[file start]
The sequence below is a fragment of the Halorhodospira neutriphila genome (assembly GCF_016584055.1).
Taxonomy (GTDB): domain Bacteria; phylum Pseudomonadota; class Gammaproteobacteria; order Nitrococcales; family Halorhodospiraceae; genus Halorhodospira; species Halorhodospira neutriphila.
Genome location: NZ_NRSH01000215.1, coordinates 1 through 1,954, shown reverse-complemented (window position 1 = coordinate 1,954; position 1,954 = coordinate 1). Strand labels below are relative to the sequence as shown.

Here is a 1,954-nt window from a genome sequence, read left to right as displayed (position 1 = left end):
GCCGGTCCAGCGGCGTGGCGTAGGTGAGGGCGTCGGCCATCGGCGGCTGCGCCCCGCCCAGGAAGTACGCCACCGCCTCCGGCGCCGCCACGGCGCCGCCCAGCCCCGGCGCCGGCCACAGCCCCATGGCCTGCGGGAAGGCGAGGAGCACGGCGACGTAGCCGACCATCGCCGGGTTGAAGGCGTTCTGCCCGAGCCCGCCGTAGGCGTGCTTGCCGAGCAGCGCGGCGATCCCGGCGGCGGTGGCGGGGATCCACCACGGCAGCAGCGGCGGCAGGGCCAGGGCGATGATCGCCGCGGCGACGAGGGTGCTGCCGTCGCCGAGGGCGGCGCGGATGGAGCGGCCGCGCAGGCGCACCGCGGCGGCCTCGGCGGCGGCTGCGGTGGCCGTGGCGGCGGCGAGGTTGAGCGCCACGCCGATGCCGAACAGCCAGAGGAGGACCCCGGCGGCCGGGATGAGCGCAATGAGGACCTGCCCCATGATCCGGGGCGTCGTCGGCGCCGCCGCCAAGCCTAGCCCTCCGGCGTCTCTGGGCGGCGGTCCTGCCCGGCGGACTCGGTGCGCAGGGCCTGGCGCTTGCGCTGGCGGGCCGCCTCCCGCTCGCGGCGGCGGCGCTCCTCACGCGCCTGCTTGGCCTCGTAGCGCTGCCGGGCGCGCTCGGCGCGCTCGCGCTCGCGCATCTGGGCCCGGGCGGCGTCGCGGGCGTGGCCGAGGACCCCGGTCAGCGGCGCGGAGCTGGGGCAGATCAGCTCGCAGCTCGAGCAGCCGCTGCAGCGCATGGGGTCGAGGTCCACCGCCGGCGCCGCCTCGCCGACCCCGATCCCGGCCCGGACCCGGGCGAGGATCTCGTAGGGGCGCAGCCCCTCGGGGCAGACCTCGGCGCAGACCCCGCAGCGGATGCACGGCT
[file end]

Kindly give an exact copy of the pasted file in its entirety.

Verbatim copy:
The sequence below is a fragment of the Halorhodospira neutriphila genome (assembly GCF_016584055.1).
Taxonomy (GTDB): domain Bacteria; phylum Pseudomonadota; class Gammaproteobacteria; order Nitrococcales; family Halorhodospiraceae; genus Halorhodospira; species Halorhodospira neutriphila.
Genome location: NZ_NRSH01000215.1, coordinates 1 through 1,954, shown reverse-complemented (window position 1 = coordinate 1,954; position 1,954 = coordinate 1). Strand labels below are relative to the sequence as shown.

Here is a 1,954-nt window from a genome sequence, read left to right as displayed (position 1 = left end):
GCCGGTCCAGCGGCGTGGCGTAGGTGAGGGCGTCGGCCATCGGCGGCTGCGCCCCGCCCAGGAAGTACGCCACCGCCTCCGGCGCCGCCACGGCGCCGCCCAGCCCCGGCGCCGGCCACAGCCCCATGGCCTGCGGGAAGGCGAGGAGCACGGCGACGTAGCCGACCATCGCCGGGTTGAAGGCGTTCTGCCCGAGCCCGCCGTAGGCGTGCTTGCCGAGCAGCGCGGCGATCCCGGCGGCGGTGGCGGGGATCCACCACGGCAGCAGCGGCGGCAGGGCCAGGGCGATGATCGCCGCGGCGACGAGGGTGCTGCCGTCGCCGAGGGCGGCGCGGATGGAGCGGCCGCGCAGGCGCACCGCGGCGGCCTCGGCGGCGGCTGCGGTGGCCGTGGCGGCGGCGAGGTTGAGCGCCACGCCGATGCCGAACAGCCAGAGGAGGACCCCGGCGGCCGGGATGAGCGCAATGAGGACCTGCCCCATGATCCGGGGCGTCGTCGGCGCCGCCGCCAAGCCTAGCCCTCCGGCGTCTCTGGGCGGCGGTCCTGCCCGGCGGACTCGGTGCGCAGGGCCTGGCGCTTGCGCTGGCGGGCCGCCTCCCGCTCGCGGCGGCGGCGCTCCTCACGCGCCTGCTTGGCCTCGTAGCGCTGCCGGGCGCGCTCGGCGCGCTCGCGCTCGCGCATCTGGGCCCGGGCGGCGTCGCGGGCGTGGCCGAGGACCCCGGTCAGCGGCGCGGAGCTGGGGCAGATCAGCTCGCAGCTCGAGCAGCCGCTGCAGCGCATGGGGTCGAGGTCCACCGCCGGCGCCGCCTCGCCGACCCCGATCCCGGCCCGGACCCGGGCGAGGATCTCGTAGGGGCGCAGCCCCTCGGGGCAGACCTCGGCGCAGACCCCGCAGCGGATGCACGGCT